CHIPLEY — For most of us, our job is more than just work — it’s a large part of how we define ourselves, who we are.
For Sunny Hills resident Virginia Lee Sword, having a job also means having a reason to get out among people and live her life once again.
“It was about much more than just getting a job, it was about getting my self back,” Sword said during an interview on Thursday at the Goodwill Industries -Big Bend Inc. Career Training Center in Chipley.
Sword had suffered a horse-riding injury that left her in a coma for two months in 1998, and a few years later she was involved in a nearly fatal car wreck that left her needing reconstructive facial surgery.
Her prolonged time spent on a respirator in the hospital left her with a whisper of a voice and chronic respiratory problems — and the traumatic ordeals left her unable to work for years.
“Lee was referred to the Job Club by her vocational rehabilitation,” Employment Specialist CeCe Richards said. “When she got her, she had a bit of an attitude, but after a while, she was leading the club meetings.”
“When I first came I just sat over in that corner,” Sword admits, “I wasn’t going to do anything. I just wanted to stay home on my couch with my dog.”
The Job Club is a weekly group that teaches job seekers soft skills, such as self-presentation, dependability, motivation, team building and anger management, among other skills, Richards said.
“Clients who are in our placement program are required to come to Job Club each week so they can learn skills such as how to interview, or how to handle criticism from an employer,” Richards said.
Goodwill Industries began in 1902 as a program to collect discarded items then put disadvantaged people to work repairing the items so they could support themselves and their families, said Heather Gioia, director of public relations for Goodwill Industries – Big Bend.
“For years the emphasis was on working with the disabled, and that is still a large part of what we do,” Gioia said, “but we also help anyone who needs help with finding a job.”
Goodwill Industries also helps people overcome obstacles such as poverty, homelessness, or educational challenges.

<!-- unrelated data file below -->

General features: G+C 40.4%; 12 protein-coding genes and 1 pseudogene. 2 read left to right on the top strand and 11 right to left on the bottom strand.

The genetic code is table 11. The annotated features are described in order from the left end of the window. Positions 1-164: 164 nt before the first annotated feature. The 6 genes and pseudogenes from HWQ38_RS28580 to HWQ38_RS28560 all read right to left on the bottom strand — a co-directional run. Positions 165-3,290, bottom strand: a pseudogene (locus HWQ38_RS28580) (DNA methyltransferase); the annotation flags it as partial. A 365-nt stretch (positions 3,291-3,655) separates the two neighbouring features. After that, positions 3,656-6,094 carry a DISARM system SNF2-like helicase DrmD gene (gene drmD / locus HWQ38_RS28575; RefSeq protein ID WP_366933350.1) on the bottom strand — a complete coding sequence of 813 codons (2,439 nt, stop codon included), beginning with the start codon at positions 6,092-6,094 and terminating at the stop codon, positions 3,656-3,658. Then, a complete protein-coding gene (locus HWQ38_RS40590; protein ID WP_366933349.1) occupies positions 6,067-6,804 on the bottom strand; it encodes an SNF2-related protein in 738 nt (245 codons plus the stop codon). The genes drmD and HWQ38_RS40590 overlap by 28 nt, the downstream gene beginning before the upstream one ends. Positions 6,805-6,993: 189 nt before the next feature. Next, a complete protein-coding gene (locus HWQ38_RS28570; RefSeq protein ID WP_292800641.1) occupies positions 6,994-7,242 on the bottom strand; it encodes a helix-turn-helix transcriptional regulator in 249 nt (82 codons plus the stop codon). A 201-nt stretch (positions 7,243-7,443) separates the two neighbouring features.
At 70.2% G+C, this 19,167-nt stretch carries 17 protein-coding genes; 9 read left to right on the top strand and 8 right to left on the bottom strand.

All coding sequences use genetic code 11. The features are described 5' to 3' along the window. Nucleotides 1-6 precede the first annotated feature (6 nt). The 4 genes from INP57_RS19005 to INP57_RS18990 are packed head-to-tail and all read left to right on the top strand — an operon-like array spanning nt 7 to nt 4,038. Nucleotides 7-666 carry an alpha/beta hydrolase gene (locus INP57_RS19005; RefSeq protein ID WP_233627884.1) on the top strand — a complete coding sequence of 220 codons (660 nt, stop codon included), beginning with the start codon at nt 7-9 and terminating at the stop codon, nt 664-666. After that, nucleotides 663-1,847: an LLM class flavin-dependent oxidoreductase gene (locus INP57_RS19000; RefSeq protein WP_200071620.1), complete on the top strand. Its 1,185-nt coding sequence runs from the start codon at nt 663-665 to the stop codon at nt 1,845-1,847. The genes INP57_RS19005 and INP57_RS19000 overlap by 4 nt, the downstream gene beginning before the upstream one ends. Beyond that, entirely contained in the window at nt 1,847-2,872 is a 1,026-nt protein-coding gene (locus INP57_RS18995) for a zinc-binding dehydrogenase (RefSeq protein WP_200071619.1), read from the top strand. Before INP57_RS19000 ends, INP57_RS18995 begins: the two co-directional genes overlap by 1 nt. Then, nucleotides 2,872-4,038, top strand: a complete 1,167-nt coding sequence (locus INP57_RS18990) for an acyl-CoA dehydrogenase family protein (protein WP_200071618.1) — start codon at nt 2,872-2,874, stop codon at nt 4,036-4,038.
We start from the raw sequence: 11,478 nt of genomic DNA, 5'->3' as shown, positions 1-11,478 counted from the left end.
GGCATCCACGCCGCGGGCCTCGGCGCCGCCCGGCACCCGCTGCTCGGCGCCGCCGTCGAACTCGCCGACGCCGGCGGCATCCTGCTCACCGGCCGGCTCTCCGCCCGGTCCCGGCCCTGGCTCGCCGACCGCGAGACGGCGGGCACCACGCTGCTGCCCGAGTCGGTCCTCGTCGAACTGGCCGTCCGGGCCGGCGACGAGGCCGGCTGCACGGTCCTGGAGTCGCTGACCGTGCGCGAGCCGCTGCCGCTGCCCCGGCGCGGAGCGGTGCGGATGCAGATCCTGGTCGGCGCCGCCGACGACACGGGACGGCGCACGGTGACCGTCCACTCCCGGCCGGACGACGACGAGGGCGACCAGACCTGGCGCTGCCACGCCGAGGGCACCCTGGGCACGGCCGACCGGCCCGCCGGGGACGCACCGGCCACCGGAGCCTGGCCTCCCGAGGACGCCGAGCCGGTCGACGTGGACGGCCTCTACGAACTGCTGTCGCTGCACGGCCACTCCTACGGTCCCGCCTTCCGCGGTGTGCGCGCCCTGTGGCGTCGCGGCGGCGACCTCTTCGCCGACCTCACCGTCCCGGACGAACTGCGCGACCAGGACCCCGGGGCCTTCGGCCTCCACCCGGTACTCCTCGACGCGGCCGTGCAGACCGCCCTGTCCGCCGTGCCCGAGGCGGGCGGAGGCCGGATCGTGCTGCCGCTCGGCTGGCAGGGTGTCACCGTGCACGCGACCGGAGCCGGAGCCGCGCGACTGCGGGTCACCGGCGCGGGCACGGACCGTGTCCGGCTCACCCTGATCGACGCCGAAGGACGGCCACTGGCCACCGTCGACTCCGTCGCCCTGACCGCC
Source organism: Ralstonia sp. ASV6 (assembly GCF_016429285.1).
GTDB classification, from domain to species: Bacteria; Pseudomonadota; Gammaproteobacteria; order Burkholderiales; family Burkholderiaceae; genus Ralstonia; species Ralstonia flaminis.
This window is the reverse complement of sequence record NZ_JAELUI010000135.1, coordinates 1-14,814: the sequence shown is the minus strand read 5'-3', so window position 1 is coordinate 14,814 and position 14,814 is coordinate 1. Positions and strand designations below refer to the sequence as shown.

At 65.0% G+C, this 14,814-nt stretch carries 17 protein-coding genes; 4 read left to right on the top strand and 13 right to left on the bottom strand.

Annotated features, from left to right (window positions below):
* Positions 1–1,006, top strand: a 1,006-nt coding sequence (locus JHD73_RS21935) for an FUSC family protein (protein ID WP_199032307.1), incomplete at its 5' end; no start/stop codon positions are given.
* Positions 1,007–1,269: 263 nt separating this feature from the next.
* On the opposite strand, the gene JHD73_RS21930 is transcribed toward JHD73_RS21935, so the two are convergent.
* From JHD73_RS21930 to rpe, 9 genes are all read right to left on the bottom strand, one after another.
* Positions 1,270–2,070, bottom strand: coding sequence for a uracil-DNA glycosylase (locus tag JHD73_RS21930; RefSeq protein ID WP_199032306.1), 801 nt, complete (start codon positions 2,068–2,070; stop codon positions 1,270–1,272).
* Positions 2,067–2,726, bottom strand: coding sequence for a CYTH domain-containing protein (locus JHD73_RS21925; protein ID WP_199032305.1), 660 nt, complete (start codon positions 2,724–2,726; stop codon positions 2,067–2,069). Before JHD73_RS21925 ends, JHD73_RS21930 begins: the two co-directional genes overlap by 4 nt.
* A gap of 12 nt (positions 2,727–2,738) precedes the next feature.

“We offer a systemic approach to the client’s needs,” Richards said. “If they come in with only an eighth grade education, we have programs to get them ready to take the GED, then we have programs for testing for GED. After that, we have classes in various computer skills, and even certification.”
Richards said Goodwill Industries – Big Bend works with employers in the area, including temp services such as Manpower in Dothan, to connect employees with jobs.
“We have employers who come to us first, because they know what kind of training we are giving our employees,” Richards said.
Goodwill Industries – Big Bend also has contract services for janitorial and landscaping jobs that are manned by clients, 80 percent of whom are disabled. The contract program works through RESPECT, a Florida-based, Legislatively created program that allows governmental entities to purchase commodities and services they need while providing employment opportunities to Floridians with disabilities.
For Virginia Lee Sword, what Goodwill Industries – Big Bend was able to do was more than just find her a job.
“I came out of my shell,” Sword said. “At first, I was just showing up, but after a while, Miss CeCe really got to me.”
A little over a year ago, Sword was hired by Sam’s Club in Panama City Beach, where she currently works as a greeter. Richards says Sword is constantly being praised by her employers for her bubbly personality and work ethic.
“At first it was tough, I didn’t think I could stand and work for eight hours,” Sword said, “but over time I built up to it and now I can work no problem.” Sword is still undergoing rehabilitation for her respiratory and vocal ailments, but she no longer sits at home all day watching TV.
“My mother encouraged me to continue to come to Job Club, and if it wasn’t for Job Club and Miss CeCe, I don’t think I would be where I am today,” Sword said.
“Sam’s Club has also been great, they’ve really helped me and have been very supportive of me,” Sword said. “And besides, they pay me to talk to people. I love my job.”